Click this photo to enlarge so you can see the red circle with the little spot of blue in the center on the bottom of the canyon; that's Gene.
We went to one of the ‘underground’ cities. There are up to 36 of these ‘anthill’ cities in the area. The big one, Derinkuyu, was home to around 20,000 people. It is eight levels and 197 feet deep. The one we went to had four levels open to tourists, but that was more than enough. Several people began to feel strange after descending a few levels and had to turn back due to fear, or fear of fainting, or just feeling claustrophobic. I have to admit, Gene and I stopped looking into rooms and ‘apartments’ after the second level, and hurried to get out of the underground maze.
After a very long day, some of us (not Gene) decided to stay up and go to the 9:30 p.m. Whirling Dervish ceremony. The ceremony was preformed at a restored Caravanserais. The Caravanserias were large hostelries built during the 13th century to protect the merchants traveling the caravan routes that crossed Anatolia via the Roman-Byzantine roads. The Whirling Dervishes are Sufi monks of the Mevlevi order. They were founded in the 1200s by the mystical poet and Sufi master, Celaddin Rumi. The ceremony involves a spinning meditation. The monks wear white robes with full skirts, and fez style hats that are about 16 inches tall. They spin and the full skirts flare out. It is quite beautiful to watch. I can’t believe they all didn’t just drop from dizziness, it was a long ceremony! The head-dress symbolizes the ego’s tombstone, and the white robe symbolizes the ego’s shroud. No pictures were allowed. For those of you who’d like to see what I’m talking about, there are many sites on the internet, just search “Whirling Dervishes”.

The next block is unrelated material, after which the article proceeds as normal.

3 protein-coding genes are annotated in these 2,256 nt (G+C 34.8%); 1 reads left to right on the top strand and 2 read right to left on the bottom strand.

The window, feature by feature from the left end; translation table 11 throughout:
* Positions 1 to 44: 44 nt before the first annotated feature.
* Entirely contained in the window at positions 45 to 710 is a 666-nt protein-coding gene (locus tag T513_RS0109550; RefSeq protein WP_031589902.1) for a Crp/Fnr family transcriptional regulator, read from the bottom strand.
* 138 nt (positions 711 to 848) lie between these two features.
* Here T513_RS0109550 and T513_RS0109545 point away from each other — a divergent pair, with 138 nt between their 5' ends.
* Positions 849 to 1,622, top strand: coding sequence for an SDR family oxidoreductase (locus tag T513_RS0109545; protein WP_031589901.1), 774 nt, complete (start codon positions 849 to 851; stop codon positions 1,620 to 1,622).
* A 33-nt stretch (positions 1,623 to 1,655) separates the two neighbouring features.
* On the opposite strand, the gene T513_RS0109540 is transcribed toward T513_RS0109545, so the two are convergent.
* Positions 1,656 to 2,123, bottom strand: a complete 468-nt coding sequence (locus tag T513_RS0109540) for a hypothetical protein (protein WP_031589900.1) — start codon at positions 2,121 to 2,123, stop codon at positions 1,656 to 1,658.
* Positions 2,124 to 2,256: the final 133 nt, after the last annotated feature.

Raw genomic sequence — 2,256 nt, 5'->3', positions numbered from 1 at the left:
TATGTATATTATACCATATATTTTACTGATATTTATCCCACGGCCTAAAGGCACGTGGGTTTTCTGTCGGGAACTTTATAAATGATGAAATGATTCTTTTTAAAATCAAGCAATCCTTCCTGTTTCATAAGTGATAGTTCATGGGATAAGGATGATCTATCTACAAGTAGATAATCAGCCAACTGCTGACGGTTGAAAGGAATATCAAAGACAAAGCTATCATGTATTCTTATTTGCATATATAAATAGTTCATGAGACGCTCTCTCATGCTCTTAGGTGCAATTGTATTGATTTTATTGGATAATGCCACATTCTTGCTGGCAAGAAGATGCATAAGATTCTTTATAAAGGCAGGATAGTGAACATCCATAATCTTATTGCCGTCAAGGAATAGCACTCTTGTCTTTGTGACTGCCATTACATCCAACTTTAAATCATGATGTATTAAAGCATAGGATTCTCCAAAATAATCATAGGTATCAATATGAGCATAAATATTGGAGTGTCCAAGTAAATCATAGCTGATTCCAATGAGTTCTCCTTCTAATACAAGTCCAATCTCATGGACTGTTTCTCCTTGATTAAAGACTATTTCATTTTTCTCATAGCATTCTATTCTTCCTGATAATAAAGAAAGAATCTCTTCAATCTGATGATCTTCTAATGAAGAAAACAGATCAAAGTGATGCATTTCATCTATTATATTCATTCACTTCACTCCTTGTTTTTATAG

I almost forgot another great stop we made. The tiny village of Olympos. This place got my “Enchanted Forest” stamp. We had to drive down a rough dirt road to get to Olympos, but it was worth the drive. The tiny settlement of camping ‘treehouses’ sits beside the ruins of several past civilizations. A short walk along a creek brings you to the ocean. It’s a beautiful place. At one end of the settlement there are a couple of volcanic outcroppings where escaping natural gas is kept alight. The flame is called Yanartas (burning stone). In ancient times the flames were used as warnings to ships. It is thought that a temple to Vulcan was here and it is also considered to be were Bellerophon and Pegasus slayed the Chimaera. Ah, childhood memories of, Bullfinch’s Mythology.

A lunch stop on the way back to the coast.